/ beɪs; NAmE / noun , verb , adjective
[ C , usually sing. ] the lowest part of sth, especially the part or surface on which it rests or stands :
the base of a column / glass
a pain at the base of the spine
The lamp has a heavy base.
—picture at column , divan ➡ note at bottom
ORIGINAL IDEA / SITUATION
[ C ] an idea, a fact, a situation, etc. from which sth is developed
SYN basis :
She used her family's history as a base for her novel.
His arguments have a sound economic base.
➡ note at basis
OF SUPPORT / INCOME / POWER
[ C , usually sing. ] the people, activity, etc. from which sb/sth gets most of their support, income, power, etc. :
These policies have a broad base of support.
an economy with a solid manufacturing base
—see also customer base , power base
FIRST / MAIN SUBSTANCE
[ C , usually sing. ] the first or main part of a substance to which other things are added :
a drink with a rum base
Put some moisturizer on as a base before applying your make-up.
[ C ] the main place where you live or stay or where a business operates from :
I spend a lot of time in Britain but Paris is still my base.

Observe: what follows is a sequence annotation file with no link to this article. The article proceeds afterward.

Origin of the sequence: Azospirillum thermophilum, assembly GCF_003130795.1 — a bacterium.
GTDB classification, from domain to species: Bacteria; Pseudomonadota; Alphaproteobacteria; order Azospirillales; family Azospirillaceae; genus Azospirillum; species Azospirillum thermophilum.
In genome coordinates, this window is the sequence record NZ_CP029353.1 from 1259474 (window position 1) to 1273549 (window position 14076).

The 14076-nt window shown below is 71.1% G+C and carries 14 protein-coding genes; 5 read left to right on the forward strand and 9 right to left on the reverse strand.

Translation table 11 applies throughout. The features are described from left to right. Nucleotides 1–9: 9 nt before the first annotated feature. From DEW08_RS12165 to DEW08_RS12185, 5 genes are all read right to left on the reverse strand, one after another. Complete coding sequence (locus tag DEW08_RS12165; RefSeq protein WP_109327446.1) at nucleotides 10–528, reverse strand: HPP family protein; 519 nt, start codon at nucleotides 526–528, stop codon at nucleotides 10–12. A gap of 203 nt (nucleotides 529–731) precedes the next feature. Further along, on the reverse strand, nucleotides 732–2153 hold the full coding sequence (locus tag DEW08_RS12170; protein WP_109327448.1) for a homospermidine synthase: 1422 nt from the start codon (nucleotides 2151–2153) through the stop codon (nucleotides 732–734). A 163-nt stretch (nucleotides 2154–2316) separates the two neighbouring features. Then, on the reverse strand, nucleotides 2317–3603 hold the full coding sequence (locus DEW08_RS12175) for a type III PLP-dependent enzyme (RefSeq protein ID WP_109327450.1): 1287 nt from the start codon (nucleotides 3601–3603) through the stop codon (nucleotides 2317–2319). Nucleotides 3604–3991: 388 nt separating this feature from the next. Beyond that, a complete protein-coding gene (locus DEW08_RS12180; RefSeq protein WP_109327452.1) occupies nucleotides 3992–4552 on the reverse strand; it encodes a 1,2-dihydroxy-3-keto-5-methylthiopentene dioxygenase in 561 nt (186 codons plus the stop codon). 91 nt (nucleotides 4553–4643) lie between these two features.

The town is an ideal base for touring the area.
The company has its base in New York, and branch offices all over the world.
OF ARMY, NAVY, etc.
[ C , U ] a place where an army, a navy, etc. operates from :
a military / naval base
an air base
After the attack, they returned to base.
[ C ] a chemical substance, for example an alkali , that can combine with an acid to form a salt
[ C , usually sing. ] a number on which a system of counting and expressing numbers is built up, for example 10 in the decimal system and 2 in the binary system
IN BASEBALL / ROUNDERS
[ C ] one of the four positions that a player must reach in order to score points
—see also database
- off base
—more at cover verb , first base , touch verb
[ vn ] [ usually passive ] base sb/sth / yourself in ... to use a particular city, town, etc. as the main place for a business, holiday / vacation, etc. :
They decided to base the new company in York.
We're going to base ourselves in Tokyo and make trips from there.
- base sth on / upon sth
( baser , bas·est ) ( formal ) not having moral principles or rules :
He acted from base motives.
► base·ly adverb
noun and verb Middle English : from Old French , from Latin basis base, pedestal, from Greek .
adjective late Middle English : from Old French bas , from medieval Latin bassus short (found in classical Latin as a type of nickname). Early senses included low, short and of inferior quality ; from the latter arose a sense low in the social scale , and hence (mid 16th cent.) reprehensibly cowardly, selfish, or mean .